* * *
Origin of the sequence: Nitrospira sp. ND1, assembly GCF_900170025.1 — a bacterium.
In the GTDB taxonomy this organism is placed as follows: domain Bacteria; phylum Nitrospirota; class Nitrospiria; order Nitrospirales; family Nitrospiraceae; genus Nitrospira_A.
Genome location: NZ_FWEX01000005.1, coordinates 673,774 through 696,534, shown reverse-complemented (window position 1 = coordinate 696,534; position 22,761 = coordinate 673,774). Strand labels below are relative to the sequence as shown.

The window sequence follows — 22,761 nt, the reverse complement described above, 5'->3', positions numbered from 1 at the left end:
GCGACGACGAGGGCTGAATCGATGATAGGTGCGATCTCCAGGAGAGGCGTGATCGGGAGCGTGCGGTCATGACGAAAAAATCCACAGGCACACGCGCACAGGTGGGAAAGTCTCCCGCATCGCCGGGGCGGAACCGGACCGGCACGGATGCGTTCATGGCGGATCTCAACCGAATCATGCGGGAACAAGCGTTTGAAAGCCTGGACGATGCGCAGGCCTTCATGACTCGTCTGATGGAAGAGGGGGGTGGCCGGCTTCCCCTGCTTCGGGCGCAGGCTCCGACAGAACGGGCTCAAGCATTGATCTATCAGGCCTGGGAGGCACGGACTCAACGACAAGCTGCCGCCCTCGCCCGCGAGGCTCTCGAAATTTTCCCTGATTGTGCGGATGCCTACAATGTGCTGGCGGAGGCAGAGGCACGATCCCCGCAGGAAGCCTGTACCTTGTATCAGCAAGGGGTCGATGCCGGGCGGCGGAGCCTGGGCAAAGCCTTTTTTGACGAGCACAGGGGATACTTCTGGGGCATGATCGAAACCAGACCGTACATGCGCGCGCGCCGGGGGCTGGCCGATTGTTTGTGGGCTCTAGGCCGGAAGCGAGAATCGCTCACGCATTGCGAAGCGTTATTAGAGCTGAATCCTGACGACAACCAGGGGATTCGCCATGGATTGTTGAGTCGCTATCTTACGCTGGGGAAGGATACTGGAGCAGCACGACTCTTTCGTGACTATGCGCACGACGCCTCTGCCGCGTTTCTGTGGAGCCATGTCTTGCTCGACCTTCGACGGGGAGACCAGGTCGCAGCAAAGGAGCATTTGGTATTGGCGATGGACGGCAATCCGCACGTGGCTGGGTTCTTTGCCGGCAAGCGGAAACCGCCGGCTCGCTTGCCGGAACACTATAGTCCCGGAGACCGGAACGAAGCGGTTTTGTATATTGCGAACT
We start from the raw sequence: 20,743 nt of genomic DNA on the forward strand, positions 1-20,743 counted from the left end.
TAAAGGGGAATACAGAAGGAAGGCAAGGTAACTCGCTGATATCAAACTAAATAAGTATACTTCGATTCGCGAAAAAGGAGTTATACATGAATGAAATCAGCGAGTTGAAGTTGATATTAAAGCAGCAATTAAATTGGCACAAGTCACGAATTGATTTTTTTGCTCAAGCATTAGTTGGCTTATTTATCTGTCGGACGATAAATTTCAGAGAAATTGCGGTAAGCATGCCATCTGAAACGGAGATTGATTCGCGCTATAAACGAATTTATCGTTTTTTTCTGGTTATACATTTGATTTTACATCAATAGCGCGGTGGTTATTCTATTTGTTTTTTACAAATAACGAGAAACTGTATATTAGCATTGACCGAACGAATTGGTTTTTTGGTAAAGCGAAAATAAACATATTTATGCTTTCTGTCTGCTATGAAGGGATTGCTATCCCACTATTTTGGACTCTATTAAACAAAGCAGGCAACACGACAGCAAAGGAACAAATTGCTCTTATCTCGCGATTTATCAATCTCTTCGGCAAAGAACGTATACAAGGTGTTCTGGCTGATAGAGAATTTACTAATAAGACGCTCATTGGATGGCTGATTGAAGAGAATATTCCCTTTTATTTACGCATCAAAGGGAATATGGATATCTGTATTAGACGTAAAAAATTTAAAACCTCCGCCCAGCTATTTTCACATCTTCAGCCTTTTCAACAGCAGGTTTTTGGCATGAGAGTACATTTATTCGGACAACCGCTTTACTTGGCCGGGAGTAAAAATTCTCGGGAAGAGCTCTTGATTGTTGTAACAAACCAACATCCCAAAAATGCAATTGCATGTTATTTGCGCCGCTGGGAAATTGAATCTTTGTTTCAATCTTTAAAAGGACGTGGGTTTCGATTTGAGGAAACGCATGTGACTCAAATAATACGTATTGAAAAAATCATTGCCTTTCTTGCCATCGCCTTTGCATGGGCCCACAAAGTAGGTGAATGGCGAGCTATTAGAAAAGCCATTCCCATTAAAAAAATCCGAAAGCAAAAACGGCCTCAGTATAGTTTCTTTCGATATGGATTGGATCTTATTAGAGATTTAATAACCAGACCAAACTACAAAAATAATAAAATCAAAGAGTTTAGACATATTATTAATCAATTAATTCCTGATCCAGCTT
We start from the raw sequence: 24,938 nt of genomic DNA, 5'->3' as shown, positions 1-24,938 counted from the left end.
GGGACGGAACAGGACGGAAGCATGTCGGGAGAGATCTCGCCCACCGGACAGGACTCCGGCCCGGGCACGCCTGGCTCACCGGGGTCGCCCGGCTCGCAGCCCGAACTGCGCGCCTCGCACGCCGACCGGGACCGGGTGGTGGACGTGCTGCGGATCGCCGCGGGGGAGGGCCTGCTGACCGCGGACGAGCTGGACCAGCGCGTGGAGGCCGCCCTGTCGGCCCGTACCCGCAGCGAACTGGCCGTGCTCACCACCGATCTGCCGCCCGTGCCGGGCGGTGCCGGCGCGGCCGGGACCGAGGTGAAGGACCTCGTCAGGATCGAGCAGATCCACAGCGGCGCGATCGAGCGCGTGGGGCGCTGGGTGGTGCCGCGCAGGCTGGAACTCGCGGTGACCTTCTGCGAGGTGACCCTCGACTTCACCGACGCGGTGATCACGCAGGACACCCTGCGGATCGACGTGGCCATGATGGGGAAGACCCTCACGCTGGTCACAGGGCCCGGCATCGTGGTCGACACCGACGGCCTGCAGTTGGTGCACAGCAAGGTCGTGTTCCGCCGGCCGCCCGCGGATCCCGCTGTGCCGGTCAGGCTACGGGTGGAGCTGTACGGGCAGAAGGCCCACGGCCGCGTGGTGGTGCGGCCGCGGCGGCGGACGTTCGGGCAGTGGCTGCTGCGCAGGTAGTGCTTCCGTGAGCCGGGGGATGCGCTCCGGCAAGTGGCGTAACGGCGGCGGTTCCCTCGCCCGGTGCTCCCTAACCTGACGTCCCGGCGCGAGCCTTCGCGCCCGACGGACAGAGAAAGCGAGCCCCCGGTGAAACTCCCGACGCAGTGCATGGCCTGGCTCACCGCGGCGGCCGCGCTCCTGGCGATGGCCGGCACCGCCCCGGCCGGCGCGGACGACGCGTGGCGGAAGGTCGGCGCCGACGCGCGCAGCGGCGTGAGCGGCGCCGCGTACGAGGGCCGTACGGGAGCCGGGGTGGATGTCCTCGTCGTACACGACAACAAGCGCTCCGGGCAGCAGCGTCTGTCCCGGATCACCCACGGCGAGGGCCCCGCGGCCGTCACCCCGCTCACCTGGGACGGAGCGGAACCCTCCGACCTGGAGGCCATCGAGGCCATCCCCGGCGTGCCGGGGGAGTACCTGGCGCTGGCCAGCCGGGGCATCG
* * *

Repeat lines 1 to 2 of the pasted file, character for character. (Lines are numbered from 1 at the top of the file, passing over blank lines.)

Origin of the sequence: Nitrospira sp. ND1, assembly GCF_900170025.1 — a bacterium.
In the GTDB taxonomy this organism is placed as follows: domain Bacteria; phylum Nitrospirota; class Nitrospiria; order Nitrospirales; family Nitrospiraceae; genus Nitrospira_A.